BRIDGE OVER TROUBLED WATER
Almost as soon as a collapsing bridge forced the government of President Hugo Chávez Frías to shut down the only highway linking Venezuela's main airport and capital city in January, the recriminations began. Chávez's opponents accused him of wasting the country's oil bonanza on politically driven projects abroad while neglecting infrastructure at home. His supporters, in turn, charged the traditional elite that governed before him with squandering resources and ignoring fundamental needs for decades. In fact, both sets of charges were nearly identical. And both were right. Venezuela's leaders, Chávez as well as his predecessors, have long been guilty of misplaced priorities. As with so many things today in Latin America's most politically polarized society, they all share the responsibility for failing to maintain what is arguably the most important stretch of road in Venezuela.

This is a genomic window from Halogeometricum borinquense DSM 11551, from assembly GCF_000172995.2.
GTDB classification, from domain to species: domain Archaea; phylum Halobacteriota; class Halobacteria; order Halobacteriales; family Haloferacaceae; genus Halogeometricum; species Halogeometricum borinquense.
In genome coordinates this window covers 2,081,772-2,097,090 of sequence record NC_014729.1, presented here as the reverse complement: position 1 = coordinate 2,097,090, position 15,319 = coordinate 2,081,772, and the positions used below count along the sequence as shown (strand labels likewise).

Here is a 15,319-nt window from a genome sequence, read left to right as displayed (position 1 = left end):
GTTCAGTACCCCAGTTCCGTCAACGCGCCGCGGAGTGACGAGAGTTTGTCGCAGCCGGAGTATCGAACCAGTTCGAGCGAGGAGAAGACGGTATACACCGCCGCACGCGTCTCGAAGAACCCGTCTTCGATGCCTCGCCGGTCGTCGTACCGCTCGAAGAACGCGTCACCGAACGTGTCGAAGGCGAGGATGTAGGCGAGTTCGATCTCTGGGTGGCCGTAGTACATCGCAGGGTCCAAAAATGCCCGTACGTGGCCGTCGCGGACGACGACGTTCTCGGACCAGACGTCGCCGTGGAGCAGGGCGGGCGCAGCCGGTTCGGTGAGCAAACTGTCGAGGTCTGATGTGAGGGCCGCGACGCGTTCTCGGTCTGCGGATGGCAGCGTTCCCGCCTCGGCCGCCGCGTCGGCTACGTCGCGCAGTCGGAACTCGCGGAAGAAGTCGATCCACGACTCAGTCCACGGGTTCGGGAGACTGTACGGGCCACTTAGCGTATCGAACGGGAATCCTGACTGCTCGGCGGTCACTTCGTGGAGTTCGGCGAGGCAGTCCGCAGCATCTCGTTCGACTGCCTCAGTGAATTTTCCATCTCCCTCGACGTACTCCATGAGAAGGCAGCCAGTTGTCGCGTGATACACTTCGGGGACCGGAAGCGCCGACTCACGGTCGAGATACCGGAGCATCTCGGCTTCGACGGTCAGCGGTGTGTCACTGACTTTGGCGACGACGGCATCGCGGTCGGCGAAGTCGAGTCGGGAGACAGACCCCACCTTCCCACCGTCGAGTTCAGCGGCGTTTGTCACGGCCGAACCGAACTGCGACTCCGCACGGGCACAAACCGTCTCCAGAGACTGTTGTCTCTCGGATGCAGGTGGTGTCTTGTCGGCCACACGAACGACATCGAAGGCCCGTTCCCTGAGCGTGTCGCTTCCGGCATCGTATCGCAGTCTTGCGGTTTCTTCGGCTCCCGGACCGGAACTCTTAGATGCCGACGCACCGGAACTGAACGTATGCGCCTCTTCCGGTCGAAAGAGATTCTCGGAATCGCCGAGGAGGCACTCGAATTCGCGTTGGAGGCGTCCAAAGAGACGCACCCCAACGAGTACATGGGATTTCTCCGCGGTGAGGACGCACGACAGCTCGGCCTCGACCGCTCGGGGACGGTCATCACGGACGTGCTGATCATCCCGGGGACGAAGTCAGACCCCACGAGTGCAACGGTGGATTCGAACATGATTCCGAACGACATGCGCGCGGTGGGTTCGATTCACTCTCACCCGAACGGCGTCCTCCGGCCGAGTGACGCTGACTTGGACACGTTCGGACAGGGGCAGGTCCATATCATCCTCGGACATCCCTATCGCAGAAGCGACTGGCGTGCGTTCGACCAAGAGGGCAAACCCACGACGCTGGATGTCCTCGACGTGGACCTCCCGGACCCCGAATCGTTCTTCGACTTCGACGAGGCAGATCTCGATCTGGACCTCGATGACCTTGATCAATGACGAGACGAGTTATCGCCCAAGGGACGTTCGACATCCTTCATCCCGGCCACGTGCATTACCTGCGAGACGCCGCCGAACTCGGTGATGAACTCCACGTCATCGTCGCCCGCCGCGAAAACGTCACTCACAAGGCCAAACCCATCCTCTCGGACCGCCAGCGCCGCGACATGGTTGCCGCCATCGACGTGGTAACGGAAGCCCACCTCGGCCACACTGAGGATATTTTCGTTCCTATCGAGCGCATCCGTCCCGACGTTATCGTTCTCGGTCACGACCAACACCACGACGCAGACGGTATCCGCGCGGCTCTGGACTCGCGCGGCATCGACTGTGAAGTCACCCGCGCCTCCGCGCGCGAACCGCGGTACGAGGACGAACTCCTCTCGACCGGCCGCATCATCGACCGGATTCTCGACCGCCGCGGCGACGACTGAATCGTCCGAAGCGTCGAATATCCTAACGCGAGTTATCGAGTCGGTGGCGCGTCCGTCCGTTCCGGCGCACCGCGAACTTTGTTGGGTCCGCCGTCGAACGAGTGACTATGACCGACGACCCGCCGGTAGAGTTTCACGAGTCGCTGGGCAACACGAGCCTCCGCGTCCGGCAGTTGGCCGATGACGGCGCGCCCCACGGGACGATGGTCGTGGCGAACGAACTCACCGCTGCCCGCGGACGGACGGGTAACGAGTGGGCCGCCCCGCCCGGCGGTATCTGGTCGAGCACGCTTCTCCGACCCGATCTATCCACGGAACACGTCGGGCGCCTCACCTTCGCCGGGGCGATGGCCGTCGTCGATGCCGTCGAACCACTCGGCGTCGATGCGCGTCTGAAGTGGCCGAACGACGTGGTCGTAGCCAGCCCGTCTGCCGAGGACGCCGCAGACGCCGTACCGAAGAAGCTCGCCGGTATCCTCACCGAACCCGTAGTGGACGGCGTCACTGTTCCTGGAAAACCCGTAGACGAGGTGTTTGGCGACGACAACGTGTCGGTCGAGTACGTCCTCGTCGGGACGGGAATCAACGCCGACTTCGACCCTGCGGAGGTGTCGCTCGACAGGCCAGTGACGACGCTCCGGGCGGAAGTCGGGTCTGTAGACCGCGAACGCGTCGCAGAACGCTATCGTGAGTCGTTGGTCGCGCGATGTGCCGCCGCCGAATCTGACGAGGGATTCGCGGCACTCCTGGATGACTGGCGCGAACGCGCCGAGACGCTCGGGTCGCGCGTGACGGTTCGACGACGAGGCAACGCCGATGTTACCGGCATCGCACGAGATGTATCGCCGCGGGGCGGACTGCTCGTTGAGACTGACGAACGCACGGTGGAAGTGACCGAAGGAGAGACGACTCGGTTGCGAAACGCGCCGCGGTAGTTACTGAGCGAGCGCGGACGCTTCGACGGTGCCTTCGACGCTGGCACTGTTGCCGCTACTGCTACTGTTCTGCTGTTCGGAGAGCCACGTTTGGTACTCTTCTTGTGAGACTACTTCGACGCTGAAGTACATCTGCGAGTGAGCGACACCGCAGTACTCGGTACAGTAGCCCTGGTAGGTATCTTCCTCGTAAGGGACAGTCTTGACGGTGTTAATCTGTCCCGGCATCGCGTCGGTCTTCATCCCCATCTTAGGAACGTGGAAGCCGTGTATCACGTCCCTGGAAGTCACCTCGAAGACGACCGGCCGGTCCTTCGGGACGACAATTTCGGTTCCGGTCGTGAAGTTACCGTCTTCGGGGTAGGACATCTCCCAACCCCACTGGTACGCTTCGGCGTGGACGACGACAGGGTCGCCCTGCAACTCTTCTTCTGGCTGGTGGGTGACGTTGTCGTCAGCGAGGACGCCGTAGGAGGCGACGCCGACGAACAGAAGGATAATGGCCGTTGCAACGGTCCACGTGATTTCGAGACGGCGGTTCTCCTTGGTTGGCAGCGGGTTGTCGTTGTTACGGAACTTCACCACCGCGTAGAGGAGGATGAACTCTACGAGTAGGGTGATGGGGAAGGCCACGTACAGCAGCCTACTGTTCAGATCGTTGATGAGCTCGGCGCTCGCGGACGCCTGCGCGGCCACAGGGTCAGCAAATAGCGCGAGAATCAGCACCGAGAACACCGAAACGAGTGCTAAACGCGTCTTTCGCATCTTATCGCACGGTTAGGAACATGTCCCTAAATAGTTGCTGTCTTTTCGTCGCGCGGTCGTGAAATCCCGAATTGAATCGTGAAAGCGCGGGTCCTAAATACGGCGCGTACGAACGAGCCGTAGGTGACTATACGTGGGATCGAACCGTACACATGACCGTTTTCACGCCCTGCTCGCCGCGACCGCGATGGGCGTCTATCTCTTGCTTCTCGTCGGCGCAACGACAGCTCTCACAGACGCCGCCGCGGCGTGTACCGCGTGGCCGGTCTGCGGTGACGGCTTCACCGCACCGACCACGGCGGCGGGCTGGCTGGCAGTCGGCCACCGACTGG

Just before Chávez took office in February 1999, Gabriel García Márquez accompanied him on a flight to Caracas from Havana, Cuba, where the Venezuelan president-elect had visited with Fidel Castro. "I was overwhelmed by the feeling that I had just been traveling and chatting pleasantly with two opposing men," the Colombian Nobel laureate later wrote. "One to whom the caprices of fate had given an opportunity to save his country. The other, an illusionist, who could pass into the history books as just another despot." Seven years later, these "two opposing men" live on in the minds of Chávez's supporters and opponents.
To his most ardent backers in Venezuela and among the international left, Chávez is a hero driven by humanitarian impulses to redress social injustice and inequality -- problems long neglected by a traditional political class intent on protecting its own position while denying the masses their rightful share of wealth and meaningful
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